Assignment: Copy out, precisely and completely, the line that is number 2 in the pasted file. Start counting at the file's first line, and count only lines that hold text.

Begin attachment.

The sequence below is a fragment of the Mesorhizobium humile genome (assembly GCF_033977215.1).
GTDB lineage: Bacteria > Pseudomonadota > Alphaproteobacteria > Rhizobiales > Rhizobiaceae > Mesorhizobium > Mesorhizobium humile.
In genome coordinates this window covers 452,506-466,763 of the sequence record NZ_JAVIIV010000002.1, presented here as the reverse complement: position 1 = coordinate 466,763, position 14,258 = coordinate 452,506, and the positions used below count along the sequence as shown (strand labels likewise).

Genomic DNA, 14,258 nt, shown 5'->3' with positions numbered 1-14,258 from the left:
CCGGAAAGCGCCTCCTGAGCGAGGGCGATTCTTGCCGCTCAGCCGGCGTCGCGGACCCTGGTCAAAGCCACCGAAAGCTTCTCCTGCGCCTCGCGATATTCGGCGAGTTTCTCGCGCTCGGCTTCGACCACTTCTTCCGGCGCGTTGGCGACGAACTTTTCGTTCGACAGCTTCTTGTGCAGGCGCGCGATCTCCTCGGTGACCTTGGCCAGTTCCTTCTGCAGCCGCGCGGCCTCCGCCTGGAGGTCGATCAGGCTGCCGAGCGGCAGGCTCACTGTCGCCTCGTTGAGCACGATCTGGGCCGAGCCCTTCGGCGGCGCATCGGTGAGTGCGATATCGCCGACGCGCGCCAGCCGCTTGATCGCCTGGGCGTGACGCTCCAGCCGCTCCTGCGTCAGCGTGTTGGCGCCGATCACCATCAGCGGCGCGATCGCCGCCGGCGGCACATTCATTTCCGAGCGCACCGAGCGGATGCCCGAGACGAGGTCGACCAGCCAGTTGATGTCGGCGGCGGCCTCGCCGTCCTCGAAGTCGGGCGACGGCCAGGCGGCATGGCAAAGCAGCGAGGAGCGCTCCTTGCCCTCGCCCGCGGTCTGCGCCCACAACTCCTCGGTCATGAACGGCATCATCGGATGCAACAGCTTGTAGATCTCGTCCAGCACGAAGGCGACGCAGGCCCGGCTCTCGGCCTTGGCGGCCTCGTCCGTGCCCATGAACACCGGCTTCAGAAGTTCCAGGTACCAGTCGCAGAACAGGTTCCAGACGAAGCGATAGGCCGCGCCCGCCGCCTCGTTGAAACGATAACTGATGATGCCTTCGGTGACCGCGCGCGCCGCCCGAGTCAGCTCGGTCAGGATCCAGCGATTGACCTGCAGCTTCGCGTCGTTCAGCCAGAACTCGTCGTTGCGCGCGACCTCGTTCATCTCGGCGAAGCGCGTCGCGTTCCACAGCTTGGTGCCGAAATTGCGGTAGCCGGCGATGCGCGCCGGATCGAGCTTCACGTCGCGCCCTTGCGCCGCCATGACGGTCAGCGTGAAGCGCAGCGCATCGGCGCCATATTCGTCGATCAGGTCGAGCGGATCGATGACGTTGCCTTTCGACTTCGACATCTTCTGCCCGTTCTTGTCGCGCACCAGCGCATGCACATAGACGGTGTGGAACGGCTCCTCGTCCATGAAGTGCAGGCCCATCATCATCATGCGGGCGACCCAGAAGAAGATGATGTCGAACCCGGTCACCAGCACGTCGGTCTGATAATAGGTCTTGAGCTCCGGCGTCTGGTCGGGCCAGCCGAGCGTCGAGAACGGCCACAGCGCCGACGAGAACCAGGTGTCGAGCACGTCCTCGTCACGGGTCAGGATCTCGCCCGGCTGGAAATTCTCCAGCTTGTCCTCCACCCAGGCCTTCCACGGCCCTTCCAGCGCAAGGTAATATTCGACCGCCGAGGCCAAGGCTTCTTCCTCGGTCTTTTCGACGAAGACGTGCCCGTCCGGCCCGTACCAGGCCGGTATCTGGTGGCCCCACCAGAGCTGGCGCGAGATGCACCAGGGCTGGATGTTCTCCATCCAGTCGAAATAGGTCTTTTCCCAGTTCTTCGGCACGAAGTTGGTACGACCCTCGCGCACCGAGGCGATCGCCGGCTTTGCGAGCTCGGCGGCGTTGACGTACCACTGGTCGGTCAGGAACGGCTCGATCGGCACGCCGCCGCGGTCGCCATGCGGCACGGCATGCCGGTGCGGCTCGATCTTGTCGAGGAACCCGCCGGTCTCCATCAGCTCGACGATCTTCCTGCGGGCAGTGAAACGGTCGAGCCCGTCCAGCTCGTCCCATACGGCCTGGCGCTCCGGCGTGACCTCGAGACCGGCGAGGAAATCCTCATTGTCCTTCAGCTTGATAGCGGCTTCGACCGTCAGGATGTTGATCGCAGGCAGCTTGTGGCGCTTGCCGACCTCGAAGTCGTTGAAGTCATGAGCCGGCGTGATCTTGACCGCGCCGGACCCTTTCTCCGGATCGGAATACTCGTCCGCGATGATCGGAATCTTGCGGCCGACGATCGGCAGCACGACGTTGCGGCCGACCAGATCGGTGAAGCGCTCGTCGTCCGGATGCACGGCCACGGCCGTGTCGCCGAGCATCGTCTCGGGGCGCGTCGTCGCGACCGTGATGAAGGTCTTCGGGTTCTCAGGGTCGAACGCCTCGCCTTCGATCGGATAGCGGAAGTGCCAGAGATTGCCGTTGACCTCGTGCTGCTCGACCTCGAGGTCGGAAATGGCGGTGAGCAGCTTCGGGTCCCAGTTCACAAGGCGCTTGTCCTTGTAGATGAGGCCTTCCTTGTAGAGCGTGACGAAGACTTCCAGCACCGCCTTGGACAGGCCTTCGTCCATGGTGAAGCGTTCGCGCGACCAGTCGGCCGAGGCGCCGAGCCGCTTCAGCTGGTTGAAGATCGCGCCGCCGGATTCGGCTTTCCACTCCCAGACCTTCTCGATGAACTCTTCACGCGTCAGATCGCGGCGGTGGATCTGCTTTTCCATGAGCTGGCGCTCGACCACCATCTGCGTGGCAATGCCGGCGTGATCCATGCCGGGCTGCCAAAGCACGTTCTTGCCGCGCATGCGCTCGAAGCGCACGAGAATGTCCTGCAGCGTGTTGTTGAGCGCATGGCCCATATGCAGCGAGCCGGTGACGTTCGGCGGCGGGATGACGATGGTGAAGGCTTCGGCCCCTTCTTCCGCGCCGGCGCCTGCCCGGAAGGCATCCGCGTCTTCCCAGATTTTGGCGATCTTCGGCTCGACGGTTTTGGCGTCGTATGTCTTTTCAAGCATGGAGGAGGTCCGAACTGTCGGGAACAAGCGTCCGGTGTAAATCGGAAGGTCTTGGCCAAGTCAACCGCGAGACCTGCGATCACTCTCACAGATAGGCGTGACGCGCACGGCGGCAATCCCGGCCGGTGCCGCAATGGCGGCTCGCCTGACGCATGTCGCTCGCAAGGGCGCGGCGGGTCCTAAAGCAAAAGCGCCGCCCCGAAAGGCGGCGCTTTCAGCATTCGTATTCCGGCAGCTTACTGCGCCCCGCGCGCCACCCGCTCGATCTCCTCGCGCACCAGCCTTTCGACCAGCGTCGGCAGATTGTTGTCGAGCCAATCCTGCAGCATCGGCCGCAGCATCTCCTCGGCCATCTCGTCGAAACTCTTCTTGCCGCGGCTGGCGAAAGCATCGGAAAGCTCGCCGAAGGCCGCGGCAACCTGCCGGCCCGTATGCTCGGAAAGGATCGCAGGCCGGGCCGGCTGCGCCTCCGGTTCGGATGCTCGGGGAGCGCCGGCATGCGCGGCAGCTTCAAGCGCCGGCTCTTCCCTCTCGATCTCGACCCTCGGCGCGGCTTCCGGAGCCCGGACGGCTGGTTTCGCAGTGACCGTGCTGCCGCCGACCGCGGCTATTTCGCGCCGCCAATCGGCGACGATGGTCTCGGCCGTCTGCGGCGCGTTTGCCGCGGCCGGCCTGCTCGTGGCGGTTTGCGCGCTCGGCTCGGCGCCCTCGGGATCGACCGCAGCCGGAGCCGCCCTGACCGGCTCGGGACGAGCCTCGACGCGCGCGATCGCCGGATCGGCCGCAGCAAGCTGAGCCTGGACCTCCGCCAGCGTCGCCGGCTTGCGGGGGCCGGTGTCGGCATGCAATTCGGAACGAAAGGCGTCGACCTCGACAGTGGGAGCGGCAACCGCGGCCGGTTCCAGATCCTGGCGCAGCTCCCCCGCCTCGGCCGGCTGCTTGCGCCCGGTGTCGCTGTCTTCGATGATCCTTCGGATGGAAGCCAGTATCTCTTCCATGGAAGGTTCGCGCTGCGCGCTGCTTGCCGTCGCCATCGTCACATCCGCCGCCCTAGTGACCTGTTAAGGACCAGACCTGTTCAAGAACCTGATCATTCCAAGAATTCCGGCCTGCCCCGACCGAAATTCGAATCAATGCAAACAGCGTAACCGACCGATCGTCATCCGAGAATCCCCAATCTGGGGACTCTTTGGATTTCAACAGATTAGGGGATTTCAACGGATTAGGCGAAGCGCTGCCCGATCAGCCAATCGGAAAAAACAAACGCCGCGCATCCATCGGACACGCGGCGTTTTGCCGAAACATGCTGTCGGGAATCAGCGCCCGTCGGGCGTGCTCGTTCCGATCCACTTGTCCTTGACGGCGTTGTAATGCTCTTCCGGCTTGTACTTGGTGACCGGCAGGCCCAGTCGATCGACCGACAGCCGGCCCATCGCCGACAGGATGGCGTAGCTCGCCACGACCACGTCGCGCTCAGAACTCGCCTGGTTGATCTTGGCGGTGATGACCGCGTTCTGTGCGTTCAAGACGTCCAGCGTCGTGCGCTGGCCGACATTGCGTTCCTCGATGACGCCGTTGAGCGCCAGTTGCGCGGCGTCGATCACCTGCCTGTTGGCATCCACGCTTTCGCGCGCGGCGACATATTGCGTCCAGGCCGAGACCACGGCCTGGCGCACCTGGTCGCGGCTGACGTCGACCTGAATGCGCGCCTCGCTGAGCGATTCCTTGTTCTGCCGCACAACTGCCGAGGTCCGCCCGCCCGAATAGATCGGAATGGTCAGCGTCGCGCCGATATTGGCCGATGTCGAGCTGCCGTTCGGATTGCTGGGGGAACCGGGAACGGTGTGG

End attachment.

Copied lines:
GTDB lineage: Bacteria > Pseudomonadota > Alphaproteobacteria > Rhizobiales > Rhizobiaceae > Mesorhizobium > Mesorhizobium humile.